Look deep enough into Toronto’s alleyways or its quiet industrial and public areas and you will see them, feral cats fending for themselves and forgotten by so many.
“On any given night in Toronto it is estimated that over 100,000 lost, abandoned and feral cats roam the city streets,” report the makers of Cat City, a film about Canadian cat overpopulation. “Never spayed or neutered these cats produce thousands of offspring adding to the burgeoning number of homeless pets.”
If you own a cat, know someone who owns a cat, or are thinking of getting one or someone else who might want to, watch Cat City or at least the trailer included in this post.
Toronto has plenty of big city problems, drug abuse, homelessness, crumbling infrastructure, gridlock and violence. The overpopulation of cats in our fair city does not rank higher than those issues of concern but it is a concern and should be an issue we keep in mind.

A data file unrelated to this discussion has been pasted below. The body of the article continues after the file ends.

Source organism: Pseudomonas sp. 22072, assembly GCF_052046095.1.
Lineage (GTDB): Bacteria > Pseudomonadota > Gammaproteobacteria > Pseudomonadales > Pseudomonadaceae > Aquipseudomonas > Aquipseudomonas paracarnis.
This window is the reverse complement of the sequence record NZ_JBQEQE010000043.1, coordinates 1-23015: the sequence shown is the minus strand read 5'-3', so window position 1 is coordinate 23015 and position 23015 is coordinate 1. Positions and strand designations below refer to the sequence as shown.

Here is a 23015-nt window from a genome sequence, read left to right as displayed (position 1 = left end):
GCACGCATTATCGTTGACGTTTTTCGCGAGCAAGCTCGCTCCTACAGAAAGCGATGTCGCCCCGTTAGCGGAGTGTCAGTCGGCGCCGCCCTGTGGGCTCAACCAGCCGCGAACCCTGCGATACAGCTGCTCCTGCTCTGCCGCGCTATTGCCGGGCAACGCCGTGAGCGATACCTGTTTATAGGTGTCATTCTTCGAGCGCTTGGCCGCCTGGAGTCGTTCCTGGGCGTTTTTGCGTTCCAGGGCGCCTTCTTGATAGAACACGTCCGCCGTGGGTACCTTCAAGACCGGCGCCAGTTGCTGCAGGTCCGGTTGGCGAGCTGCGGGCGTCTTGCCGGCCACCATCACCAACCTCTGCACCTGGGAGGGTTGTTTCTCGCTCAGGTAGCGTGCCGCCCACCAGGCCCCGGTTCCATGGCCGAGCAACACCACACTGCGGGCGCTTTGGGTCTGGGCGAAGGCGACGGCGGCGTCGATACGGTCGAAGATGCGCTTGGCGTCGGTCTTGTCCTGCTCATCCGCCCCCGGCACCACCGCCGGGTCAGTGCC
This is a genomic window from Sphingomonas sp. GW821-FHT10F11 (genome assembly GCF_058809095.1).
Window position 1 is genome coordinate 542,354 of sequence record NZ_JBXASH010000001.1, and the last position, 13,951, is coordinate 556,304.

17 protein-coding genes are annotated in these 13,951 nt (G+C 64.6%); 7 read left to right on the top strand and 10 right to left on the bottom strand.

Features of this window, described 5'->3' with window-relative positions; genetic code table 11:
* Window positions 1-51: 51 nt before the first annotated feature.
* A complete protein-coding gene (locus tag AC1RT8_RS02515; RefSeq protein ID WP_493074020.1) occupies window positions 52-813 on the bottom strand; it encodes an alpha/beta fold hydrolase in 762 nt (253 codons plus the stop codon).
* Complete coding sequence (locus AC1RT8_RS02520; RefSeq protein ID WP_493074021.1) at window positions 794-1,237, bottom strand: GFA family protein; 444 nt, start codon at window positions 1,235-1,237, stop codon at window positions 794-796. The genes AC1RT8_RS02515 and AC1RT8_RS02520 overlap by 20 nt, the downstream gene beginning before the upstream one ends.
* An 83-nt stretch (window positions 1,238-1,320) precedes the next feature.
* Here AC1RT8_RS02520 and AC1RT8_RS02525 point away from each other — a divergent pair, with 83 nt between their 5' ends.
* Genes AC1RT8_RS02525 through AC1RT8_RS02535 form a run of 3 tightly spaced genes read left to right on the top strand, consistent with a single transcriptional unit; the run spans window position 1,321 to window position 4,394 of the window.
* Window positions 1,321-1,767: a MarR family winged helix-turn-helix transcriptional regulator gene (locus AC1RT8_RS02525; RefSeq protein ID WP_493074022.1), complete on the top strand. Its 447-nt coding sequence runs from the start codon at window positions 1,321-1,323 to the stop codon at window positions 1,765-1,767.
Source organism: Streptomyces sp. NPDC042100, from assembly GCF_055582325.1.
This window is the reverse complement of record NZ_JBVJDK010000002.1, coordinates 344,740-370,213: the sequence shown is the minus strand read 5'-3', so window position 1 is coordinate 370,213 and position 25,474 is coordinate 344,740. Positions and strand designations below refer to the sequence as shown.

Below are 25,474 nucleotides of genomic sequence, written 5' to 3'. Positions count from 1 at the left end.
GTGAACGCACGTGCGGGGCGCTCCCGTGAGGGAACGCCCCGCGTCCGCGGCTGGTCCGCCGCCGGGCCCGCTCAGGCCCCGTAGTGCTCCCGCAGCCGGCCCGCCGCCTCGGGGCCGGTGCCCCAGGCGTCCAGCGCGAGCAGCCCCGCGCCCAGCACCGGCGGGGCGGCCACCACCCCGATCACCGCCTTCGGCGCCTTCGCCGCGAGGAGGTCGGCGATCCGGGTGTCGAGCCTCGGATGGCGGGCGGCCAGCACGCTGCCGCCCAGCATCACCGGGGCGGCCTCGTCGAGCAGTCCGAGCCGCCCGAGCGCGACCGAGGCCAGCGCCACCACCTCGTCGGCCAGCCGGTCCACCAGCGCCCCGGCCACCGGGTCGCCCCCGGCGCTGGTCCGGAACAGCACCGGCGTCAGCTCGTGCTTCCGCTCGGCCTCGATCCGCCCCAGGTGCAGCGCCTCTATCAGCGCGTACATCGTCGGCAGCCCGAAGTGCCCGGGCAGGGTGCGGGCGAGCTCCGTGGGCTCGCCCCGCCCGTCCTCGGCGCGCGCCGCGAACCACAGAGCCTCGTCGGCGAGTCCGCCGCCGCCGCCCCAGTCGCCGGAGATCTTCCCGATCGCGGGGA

‘There are over 400,000 animals put down in shelters across Canada yearly, two-thirds of them are cats.’- Cat City
How we treat our pets, our domesticated animals, whether cat or dog, is truly telling of who we are. These animals end up on our streets not through natural means. They have to fend for themselves or die and this cruelty falls on our shoulders.
These pets are the discarded. The forgotten. The abused. The ignored. They are creatures domesticated over centuries by humans, reducing their natural instincts to varying degrees so they can be in our homes, in our families. There is an armada of groups and individuals taking care of these street animals selflessly but we all need to do more.
“We have a responsibility to care, if not for them then at least about them,”- On Deadline
Simply put, spay and neuter your pets. Cost effective city programs need to be rolled out in this area. Until that is a reality, get it done anyway, be a responsible owner or encourage it as a common practice with others.